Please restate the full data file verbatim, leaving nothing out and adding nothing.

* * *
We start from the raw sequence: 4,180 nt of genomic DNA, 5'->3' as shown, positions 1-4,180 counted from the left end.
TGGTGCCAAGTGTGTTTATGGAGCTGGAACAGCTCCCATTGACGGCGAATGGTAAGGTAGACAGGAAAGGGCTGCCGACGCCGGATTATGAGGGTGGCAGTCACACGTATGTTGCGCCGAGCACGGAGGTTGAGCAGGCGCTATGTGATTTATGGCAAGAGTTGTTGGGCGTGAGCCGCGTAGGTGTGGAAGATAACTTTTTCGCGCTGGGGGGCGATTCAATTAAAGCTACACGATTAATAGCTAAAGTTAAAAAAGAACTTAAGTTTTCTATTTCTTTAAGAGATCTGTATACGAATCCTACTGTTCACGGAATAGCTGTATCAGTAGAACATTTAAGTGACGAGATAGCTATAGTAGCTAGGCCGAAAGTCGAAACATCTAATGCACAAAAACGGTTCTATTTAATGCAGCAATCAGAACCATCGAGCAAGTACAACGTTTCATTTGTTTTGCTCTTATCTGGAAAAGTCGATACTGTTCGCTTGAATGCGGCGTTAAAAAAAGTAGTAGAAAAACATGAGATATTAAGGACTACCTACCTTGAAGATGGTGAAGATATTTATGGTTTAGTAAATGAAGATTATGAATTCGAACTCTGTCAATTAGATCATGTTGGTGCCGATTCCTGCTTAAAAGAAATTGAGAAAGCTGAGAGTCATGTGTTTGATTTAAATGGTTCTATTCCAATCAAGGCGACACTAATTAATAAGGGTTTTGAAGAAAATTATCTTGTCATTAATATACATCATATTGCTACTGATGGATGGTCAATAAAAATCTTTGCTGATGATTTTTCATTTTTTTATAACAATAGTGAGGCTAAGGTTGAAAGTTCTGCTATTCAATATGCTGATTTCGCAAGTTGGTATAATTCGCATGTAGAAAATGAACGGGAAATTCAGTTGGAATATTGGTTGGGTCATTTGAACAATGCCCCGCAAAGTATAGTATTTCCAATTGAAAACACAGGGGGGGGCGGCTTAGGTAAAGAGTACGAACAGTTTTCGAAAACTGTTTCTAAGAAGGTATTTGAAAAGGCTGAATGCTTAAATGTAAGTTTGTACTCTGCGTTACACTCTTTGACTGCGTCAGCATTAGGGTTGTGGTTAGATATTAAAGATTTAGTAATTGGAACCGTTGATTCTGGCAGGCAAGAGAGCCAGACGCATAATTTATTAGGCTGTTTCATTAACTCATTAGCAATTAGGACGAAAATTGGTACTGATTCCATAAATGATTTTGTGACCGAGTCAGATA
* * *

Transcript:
We start from the raw sequence: 4,180 nt of genomic DNA, 5'->3' as shown, positions 1-4,180 counted from the left end.
TGGTGCCAAGTGTGTTTATGGAGCTGGAACAGCTCCCATTGACGGCGAATGGTAAGGTAGACAGGAAAGGGCTGCCGACGCCGGATTATGAGGGTGGCAGTCACACGTATGTTGCGCCGAGCACGGAGGTTGAGCAGGCGCTATGTGATTTATGGCAAGAGTTGTTGGGCGTGAGCCGCGTAGGTGTGGAAGATAACTTTTTCGCGCTGGGGGGCGATTCAATTAAAGCTACACGATTAATAGCTAAAGTTAAAAAAGAACTTAAGTTTTCTATTTCTTTAAGAGATCTGTATACGAATCCTACTGTTCACGGAATAGCTGTATCAGTAGAACATTTAAGTGACGAGATAGCTATAGTAGCTAGGCCGAAAGTCGAAACATCTAATGCACAAAAACGGTTCTATTTAATGCAGCAATCAGAACCATCGAGCAAGTACAACGTTTCATTTGTTTTGCTCTTATCTGGAAAAGTCGATACTGTTCGCTTGAATGCGGCGTTAAAAAAAGTAGTAGAAAAACATGAGATATTAAGGACTACCTACCTTGAAGATGGTGAAGATATTTATGGTTTAGTAAATGAAGATTATGAATTCGAACTCTGTCAATTAGATCATGTTGGTGCCGATTCCTGCTTAAAAGAAATTGAGAAAGCTGAGAGTCATGTGTTTGATTTAAATGGTTCTATTCCAATCAAGGCGACACTAATTAATAAGGGTTTTGAAGAAAATTATCTTGTCATTAATATACATCATATTGCTACTGATGGATGGTCAATAAAAATCTTTGCTGATGATTTTTCATTTTTTTATAACAATAGTGAGGCTAAGGTTGAAAGTTCTGCTATTCAATATGCTGATTTCGCAAGTTGGTATAATTCGCATGTAGAAAATGAACGGGAAATTCAGTTGGAATATTGGTTGGGTCATTTGAACAATGCCCCGCAAAGTATAGTATTTCCAATTGAAAACACAGGGGGGGGCGGCTTAGGTAAAGAGTACGAACAGTTTTCGAAAACTGTTTCTAAGAAGGTATTTGAAAAGGCTGAATGCTTAAATGTAAGTTTGTACTCTGCGTTACACTCTTTGACTGCGTCAGCATTAGGGTTGTGGTTAGATATTAAAGATTTAGTAATTGGAACCGTTGATTCTGGCAGGCAAGAGAGCCAGACGCATAATTTATTAGGCTGTTTCATTAACTCATTAGCAATTAGGACGAAAATTGGTACTGATTCCATAAATGATTTTGTGACCGAGTCAGATA